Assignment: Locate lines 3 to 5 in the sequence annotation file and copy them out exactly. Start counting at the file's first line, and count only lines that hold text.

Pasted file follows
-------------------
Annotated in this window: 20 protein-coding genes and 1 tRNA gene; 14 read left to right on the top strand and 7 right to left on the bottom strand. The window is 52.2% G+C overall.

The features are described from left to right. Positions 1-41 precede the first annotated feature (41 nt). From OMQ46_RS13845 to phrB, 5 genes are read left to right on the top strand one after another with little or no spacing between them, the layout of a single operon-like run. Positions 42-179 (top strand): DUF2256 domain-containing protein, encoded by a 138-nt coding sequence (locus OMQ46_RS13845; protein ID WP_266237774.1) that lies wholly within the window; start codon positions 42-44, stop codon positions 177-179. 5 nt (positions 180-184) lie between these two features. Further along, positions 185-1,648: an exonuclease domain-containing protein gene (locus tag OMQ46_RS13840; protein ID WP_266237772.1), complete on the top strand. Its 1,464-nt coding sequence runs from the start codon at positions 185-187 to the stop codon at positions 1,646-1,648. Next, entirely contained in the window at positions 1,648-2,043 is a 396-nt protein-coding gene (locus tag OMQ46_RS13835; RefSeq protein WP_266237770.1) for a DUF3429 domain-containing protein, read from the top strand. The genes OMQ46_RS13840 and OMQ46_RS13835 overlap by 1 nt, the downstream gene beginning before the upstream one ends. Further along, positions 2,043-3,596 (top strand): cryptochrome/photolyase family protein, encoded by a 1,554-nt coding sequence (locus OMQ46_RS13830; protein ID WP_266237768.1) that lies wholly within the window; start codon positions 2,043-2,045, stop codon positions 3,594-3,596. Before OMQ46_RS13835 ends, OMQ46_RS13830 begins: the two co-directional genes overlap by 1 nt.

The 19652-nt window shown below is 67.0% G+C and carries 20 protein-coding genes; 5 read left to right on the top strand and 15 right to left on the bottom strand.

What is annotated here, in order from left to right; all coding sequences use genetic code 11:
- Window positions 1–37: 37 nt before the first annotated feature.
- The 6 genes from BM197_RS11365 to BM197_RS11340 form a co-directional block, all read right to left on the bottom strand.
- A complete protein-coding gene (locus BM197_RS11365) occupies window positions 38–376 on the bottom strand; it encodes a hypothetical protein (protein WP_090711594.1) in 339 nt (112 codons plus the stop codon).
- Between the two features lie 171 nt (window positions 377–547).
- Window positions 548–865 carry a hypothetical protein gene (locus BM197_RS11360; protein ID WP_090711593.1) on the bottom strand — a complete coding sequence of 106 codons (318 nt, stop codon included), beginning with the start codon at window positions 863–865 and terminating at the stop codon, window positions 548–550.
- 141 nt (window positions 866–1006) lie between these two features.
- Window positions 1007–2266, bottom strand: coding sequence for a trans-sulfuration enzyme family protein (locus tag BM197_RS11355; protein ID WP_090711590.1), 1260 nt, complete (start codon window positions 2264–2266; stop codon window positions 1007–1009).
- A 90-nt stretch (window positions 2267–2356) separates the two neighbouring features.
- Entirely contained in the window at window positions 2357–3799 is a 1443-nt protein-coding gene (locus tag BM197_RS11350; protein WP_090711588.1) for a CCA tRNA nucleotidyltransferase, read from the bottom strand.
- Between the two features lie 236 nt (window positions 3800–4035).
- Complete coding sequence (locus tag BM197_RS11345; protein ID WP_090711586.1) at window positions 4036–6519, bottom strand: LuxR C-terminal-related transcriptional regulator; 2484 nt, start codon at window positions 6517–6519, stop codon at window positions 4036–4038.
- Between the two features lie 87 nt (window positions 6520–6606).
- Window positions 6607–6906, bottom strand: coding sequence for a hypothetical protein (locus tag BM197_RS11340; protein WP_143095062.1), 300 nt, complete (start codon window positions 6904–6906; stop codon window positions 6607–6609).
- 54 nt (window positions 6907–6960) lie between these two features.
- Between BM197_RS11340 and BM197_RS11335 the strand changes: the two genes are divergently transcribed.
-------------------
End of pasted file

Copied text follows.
The 19652-nt window shown below is 67.0% G+C and carries 20 protein-coding genes; 5 read left to right on the top strand and 15 right to left on the bottom strand.

What is annotated here, in order from left to right; all coding sequences use genetic code 11:
- Window positions 1–37: 37 nt before the first annotated feature.